When I learned to drive I had to learn hand signals, some cars had the indicators on the dash in the middle, the radio was a long stretch and required turning a knob to find a channel, the dip switch was foot operated, the start button was on the floor, you had to get out of the car to adjust the wing mirror, the speedo was better placed for the passenger… . I’m happy they’ve improved the dash layout on cars and I’m happy with the new opening screen of W8.Posted 4 years ago
The ‘old’ design of Office, wasn’t scalable, I think might be the problem. I’ve seen power users (ie, people who actually vaguely know how to use it) with so many toolbars displayed that their workspace is reduced to a postcard at the bottom of the screen.
Whilst the ribbon might not necessarily be ideal (I really don’t understand MS’s fascination with ever-bigger icons for a start), it’s a definite improvement on pre-2007 editions.Posted 4 years agobobloMember
Trouble is, if you use win 8, Excel, Word, Access, PowerPoint, Visio, Project and Outlook, that’s a lot of productive time spent ‘making the effort’ whilst continuing to deliver the ‘real work’ already committed to.
Ribbons etc are great for mouse jockeys and occasional users, less so for those who’ve committed their experience to muscle memory.
I’m starting to sound like a luddite so I’m off to burn some witches for heresy 🙂Posted 4 years ago
The real question is ‘why’?
Well that is a good question. MS are faced with competition from Apple, so they need to respond. If they just stood still the world would be thinking of MS as the boring plain workaday option and Apple as the lovely luxury item. They don’t want to be thought of this way.
W8 is a much bigger step than simply rearranging the start menu and taskbar. The front screen can be quite powerful with those tiles displaying content.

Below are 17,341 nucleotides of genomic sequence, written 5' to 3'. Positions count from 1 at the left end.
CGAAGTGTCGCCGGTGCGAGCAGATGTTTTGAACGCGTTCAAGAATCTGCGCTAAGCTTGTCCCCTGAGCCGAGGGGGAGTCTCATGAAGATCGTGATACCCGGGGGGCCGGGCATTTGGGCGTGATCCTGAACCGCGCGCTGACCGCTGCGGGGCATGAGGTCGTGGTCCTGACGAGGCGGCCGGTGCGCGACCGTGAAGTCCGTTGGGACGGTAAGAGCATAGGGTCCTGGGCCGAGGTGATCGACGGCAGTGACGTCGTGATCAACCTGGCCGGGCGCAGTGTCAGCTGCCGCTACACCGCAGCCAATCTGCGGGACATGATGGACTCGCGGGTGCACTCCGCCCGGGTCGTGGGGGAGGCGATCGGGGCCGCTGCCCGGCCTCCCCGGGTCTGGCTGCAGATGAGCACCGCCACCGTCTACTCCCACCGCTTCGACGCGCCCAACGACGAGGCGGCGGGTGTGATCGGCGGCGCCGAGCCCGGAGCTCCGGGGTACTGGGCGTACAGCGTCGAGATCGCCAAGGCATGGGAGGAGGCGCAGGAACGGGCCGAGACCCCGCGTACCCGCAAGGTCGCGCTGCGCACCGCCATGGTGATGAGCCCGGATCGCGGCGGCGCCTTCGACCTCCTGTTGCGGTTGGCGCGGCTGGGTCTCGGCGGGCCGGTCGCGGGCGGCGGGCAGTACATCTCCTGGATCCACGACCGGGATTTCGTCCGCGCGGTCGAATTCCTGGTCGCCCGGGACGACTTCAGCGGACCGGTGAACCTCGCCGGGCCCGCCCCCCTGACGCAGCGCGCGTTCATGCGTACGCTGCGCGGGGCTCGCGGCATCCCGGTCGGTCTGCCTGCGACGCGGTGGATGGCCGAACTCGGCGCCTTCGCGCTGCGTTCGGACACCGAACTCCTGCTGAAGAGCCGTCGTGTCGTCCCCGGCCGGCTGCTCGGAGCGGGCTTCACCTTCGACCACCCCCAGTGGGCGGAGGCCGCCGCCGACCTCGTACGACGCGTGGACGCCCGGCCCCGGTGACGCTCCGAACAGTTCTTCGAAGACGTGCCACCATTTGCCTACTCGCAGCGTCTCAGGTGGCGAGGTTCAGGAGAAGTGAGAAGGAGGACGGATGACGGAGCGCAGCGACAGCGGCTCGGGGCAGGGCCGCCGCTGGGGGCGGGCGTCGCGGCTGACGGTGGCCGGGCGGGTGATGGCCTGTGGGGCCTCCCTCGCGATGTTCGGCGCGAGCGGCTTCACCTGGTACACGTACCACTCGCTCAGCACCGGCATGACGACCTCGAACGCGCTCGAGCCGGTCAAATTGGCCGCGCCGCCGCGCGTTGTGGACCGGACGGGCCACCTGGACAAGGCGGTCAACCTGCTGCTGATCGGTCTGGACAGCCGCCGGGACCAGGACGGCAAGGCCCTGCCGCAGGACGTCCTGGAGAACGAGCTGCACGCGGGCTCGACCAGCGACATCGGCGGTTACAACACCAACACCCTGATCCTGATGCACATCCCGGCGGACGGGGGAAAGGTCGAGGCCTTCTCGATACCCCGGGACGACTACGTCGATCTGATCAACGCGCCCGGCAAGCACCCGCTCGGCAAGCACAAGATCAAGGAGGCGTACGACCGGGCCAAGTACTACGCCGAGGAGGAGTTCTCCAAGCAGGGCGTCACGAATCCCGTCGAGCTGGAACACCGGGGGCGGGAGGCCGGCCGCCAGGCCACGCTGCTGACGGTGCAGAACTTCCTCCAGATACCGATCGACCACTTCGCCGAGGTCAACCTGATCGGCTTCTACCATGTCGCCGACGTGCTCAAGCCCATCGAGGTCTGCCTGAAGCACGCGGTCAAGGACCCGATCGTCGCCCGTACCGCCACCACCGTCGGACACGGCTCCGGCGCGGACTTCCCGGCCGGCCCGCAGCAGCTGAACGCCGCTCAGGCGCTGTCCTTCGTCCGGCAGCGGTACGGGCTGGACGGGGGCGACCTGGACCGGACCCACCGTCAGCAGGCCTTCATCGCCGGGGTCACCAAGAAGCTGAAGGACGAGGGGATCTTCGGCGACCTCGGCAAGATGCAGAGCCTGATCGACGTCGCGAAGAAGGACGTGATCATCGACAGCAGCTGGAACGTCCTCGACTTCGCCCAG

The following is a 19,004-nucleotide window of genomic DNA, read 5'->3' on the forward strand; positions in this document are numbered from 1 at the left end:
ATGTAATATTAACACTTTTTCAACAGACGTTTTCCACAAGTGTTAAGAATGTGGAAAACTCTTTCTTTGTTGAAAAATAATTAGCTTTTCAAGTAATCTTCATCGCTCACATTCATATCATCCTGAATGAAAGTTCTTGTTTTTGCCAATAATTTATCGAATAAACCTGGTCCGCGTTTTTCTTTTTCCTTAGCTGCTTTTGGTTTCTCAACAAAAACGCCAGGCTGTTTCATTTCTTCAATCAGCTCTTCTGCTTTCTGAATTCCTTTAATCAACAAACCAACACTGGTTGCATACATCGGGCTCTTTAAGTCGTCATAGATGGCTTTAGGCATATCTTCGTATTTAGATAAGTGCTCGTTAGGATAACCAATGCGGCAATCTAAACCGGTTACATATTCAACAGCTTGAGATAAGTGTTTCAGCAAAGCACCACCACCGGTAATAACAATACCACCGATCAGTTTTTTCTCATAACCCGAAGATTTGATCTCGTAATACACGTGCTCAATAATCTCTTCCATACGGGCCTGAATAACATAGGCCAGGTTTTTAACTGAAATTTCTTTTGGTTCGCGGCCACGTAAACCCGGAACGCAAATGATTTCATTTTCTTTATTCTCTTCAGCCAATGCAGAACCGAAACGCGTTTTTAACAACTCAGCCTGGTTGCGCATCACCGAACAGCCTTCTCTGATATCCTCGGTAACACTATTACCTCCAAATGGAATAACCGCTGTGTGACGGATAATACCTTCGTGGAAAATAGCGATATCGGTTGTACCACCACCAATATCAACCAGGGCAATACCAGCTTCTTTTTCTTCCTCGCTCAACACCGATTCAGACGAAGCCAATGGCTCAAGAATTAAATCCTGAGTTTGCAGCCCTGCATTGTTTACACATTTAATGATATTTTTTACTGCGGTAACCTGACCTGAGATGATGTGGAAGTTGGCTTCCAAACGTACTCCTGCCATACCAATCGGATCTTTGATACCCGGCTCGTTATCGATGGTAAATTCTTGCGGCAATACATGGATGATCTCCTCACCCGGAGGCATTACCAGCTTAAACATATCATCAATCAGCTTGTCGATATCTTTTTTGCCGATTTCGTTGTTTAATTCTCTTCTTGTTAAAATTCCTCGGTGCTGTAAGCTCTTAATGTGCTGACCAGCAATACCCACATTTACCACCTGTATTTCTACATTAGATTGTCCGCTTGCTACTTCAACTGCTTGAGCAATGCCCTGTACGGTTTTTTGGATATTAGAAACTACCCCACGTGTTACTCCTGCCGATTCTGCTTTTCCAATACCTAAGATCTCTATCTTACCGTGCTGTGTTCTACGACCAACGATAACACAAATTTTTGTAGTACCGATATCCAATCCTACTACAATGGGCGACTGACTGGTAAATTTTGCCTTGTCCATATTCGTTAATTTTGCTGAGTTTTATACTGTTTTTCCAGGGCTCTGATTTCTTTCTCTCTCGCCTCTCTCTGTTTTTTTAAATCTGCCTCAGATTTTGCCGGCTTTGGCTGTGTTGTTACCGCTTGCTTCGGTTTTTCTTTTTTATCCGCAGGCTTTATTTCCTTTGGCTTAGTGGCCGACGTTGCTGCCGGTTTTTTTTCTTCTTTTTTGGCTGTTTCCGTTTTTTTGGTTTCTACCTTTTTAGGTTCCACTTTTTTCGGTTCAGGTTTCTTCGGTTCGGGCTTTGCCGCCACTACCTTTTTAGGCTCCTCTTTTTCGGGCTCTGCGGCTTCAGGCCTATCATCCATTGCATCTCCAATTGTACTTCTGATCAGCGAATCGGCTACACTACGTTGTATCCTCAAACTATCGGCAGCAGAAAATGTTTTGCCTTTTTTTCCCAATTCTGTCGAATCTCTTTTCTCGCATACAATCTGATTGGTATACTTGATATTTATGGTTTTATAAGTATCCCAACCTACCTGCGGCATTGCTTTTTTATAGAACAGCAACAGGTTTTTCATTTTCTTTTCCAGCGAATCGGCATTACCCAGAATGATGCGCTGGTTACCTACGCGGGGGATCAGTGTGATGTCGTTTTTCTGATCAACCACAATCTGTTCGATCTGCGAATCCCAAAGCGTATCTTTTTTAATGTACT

I really do agree though that the metro front end shoul dhave been an option, or maybe even like an app, and that when you switch to desktop mode the start menu should be there. That way if you just open up your machine for a quick social network browse or catch up on something, metro makes it easy; but if you sit down to work you can do it in productivity mode.
They are actually two different styles of use, MS should perhaps recognise this. They COULD produce two OSes in fact, work and lifestyle say, or they could make it easy to switch between modes. Or.. they could sell a work version without the metro stuff.
OR, even better still, a work version of Metro. So your sysadmins could configure your start screen for you to provide all the work stuff you want with your apps displaying useful info in those tiles set up for your particular job.. hmm..Posted 4 years agoHo humMember
My new laptop that I bought a month ago has Windows 8 on it and it replaced my old one with XP and I could not get on with the metro interface and charms thing, so I downloaded one of those start button apps and things are much better.
One positive about Windows 8 is the speed with which it boots up and closes down in comparison to XP.Posted 4 years ago